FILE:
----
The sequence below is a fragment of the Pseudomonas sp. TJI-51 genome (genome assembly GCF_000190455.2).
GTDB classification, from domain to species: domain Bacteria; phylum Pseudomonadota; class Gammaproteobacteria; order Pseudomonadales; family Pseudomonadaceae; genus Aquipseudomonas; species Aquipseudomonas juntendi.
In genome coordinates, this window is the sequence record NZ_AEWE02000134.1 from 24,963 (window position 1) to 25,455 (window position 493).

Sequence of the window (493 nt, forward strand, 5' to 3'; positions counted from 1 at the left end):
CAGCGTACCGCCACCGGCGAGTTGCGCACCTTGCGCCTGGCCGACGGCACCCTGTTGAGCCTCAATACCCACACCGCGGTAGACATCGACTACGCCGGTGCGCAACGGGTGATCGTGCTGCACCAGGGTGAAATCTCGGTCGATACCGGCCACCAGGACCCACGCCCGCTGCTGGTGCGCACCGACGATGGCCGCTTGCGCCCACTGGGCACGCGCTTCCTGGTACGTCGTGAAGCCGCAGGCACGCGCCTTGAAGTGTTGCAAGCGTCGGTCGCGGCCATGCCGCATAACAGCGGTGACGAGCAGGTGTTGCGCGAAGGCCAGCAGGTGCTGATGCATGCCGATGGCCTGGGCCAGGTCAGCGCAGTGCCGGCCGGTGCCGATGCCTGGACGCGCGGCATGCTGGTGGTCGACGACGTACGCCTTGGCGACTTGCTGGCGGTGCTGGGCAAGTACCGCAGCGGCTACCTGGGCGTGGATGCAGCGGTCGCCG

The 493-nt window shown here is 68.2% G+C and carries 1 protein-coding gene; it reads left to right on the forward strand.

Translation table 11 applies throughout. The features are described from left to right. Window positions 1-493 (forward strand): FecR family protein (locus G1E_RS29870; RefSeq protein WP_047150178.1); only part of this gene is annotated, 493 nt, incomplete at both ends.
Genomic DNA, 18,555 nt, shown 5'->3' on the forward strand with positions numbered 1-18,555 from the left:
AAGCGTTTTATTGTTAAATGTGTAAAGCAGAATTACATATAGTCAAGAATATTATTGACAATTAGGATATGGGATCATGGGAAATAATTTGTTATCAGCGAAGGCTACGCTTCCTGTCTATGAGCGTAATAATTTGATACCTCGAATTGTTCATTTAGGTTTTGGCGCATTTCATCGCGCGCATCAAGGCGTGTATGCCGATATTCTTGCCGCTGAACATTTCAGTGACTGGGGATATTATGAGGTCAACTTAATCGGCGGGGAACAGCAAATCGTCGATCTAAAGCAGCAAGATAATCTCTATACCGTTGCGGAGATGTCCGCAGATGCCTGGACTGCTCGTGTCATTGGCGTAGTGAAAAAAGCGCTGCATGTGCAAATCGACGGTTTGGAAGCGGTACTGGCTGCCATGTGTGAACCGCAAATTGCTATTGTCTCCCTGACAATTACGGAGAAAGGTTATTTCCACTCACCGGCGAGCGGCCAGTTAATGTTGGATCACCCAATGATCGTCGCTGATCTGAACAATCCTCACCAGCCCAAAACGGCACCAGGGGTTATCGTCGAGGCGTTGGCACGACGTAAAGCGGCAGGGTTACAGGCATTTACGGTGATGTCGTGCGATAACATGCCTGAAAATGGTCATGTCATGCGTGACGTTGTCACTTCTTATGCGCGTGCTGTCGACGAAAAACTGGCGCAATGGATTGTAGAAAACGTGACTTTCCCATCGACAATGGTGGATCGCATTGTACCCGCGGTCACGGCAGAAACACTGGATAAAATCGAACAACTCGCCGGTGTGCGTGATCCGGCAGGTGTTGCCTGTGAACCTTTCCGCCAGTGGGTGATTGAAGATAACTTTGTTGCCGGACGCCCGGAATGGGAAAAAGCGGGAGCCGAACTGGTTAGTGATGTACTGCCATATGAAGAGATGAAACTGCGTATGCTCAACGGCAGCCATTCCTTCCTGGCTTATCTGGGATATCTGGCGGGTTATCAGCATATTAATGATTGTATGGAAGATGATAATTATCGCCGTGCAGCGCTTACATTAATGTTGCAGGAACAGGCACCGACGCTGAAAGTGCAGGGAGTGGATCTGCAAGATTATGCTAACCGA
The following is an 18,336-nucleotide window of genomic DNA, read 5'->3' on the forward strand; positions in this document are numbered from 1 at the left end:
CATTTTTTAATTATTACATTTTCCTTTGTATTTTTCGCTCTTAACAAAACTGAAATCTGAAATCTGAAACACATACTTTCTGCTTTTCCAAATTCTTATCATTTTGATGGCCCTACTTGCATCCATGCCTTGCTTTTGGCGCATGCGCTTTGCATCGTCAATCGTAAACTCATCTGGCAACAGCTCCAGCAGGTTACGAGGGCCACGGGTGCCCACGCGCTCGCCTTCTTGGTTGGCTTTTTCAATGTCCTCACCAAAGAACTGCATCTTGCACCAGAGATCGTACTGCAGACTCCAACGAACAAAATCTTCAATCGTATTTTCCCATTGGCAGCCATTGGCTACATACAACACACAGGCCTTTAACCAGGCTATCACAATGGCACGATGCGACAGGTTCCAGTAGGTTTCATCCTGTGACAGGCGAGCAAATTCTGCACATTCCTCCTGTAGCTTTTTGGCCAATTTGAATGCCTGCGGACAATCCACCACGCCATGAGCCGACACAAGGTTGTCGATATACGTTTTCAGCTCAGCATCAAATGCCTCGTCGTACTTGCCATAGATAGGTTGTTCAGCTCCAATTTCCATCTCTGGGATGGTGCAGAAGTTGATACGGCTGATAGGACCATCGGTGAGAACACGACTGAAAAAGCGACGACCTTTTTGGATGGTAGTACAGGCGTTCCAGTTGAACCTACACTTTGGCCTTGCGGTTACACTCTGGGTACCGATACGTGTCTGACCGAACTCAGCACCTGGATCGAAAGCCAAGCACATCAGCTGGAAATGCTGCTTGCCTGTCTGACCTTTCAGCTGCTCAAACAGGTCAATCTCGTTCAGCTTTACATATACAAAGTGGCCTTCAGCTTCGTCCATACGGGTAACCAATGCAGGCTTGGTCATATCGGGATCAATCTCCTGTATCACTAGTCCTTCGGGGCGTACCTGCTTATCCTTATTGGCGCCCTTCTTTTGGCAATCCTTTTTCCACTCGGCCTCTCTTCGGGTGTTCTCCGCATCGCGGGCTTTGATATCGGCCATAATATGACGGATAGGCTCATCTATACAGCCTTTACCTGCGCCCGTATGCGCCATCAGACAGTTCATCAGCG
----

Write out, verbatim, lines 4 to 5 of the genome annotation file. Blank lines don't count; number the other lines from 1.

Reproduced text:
Sequence of the window (493 nt, forward strand, 5' to 3'; positions counted from 1 at the left end):
CAGCGTACCGCCACCGGCGAGTTGCGCACCTTGCGCCTGGCCGACGGCACCCTGTTGAGCCTCAATACCCACACCGCGGTAGACATCGACTACGCCGGTGCGCAACGGGTGATCGTGCTGCACCAGGGTGAAATCTCGGTCGATACCGGCCACCAGGACCCACGCCCGCTGCTGGTGCGCACCGACGATGGCCGCTTGCGCCCACTGGGCACGCGCTTCCTGGTACGTCGTGAAGCCGCAGGCACGCGCCTTGAAGTGTTGCAAGCGTCGGTCGCGGCCATGCCGCATAACAGCGGTGACGAGCAGGTGTTGCGCGAAGGCCAGCAGGTGCTGATGCATGCCGATGGCCTGGGCCAGGTCAGCGCAGTGCCGGCCGGTGCCGATGCCTGGACGCGCGGCATGCTGGTGGTCGACGACGTACGCCTTGGCGACTTGCTGGCGGTGCTGGGCAAGTACCGCAGCGGCTACCTGGGCGTGGATGCAGCGGTCGCCG